It’s bizarre to watch the UK Met Office squirm as it desperately tries to maintain an ideological position in the face of conflicting evidence. I never would have believed that such a formerly respected institution, scientific impartiality at its core, could be so compromised by a political agenda.
Instead of simply reporting on new developments in climate, they must instead be spun in order to bolster the case for political action. Such is the case today, where Peter Stott grudgingly concedes that temperatures have fallen in the past couple of years, but surrounds it with caveats and “yes, buts” in order to make sure The Cause™ is not diluted (see highlights below):
THE world’s climate has cooled during last year and this year, temperature data from Britain’s Met Office reveals — just before this year’s talks on cutting global greenhouse gas emissions.
The figures show that, although global temperatures are still well above the long-term average, they have fallen since the record seen in 2010.
The findings could prove politically sensitive, coming ahead of the UN’s climate summit in Doha, Qatar, where the global system for regulating greenhouse gas emissions faces collapse. The threat comes because the Kyoto Treaty, under which developed nations pledged to cut their carbon emissions, expires at the end of this year. Doha is seen as the last hope of securing an extension.
In such a febrile situation, any data casting doubt on climate scientists’ predictions is potentially explosive.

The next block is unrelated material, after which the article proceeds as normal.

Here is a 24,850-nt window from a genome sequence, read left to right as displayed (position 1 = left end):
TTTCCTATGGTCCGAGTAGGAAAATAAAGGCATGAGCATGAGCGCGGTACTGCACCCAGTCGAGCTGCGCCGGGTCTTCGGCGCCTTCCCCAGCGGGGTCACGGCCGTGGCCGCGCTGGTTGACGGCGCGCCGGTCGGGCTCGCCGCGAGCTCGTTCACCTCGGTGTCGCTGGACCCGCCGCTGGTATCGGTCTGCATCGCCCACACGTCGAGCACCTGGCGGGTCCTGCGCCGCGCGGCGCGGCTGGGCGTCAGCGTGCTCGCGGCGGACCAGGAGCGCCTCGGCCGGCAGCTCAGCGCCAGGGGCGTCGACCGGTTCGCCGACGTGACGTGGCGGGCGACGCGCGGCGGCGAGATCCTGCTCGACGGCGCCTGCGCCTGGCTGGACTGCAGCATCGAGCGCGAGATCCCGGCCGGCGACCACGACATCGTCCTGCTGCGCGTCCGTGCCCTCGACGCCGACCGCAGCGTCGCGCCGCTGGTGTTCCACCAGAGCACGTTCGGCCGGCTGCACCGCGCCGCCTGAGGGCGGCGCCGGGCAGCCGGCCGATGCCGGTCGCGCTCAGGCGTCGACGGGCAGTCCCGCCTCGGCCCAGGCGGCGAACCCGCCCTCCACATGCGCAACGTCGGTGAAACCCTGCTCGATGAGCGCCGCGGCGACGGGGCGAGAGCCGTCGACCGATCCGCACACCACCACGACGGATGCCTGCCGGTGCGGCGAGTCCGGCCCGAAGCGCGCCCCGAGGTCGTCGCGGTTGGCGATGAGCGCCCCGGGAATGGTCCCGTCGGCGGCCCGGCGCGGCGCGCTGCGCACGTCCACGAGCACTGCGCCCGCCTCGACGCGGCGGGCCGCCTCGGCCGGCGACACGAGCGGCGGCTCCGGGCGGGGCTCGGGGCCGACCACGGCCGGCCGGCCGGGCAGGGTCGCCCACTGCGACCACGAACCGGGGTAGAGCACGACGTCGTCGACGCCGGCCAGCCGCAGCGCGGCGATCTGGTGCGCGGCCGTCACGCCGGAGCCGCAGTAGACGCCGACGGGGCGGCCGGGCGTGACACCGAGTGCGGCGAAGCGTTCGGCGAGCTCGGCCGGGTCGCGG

The World Meteorological Organisation, which oversees the publication of climate trend data from the four main global centres, including the British Met Office, has been strongly criticised for its policy of releasing such data just before the UN’s key annual summits.
“In the past two years we have seen a slight decline in temperature,” said Peter Stott, the Met Office’s head of climate monitoring and attribution.
“However, it is such a short period that it is scientifically meaningless. Climate change can only be measured over decades — and the records show that the world has warmed by 0.75C over the past century.”
The Met Office figures show that, for the first 10 months of this year, global temperatures averaged 14.43C; 2010 was significantly hotter at 14.54C.
Dr Stott says the heat of 2010 was caused by an El Nino event, where warm water currents in the Pacific released unusual amounts of heat into the atmosphere.
“It is a natural short-term fluctuation and nothing to do with climate change,” he said.
The longer-term record shows global temperatures have hardly risen for about 15 years. But Dr Stott said the key point was that they had remained consistently above the long-term average. (source)
In fact, the print edition of The Australian includes a further sentence, which reveals the Met Office’s bias even more clearly:
“This is why the Arctic icecap is melting and extreme weather events are increasing.”
That could have been written by Greenpeace or the WWF. No mention of the increasing ice in the Antarctic or the fact that no link from “extreme weather” to climate change has been established – even by the IPCC. The claim has no factual basis and is pure environmental ideology.
Bjørn Lomborg has an op-ed in The Oz as well today, on mitigation vs adaptation.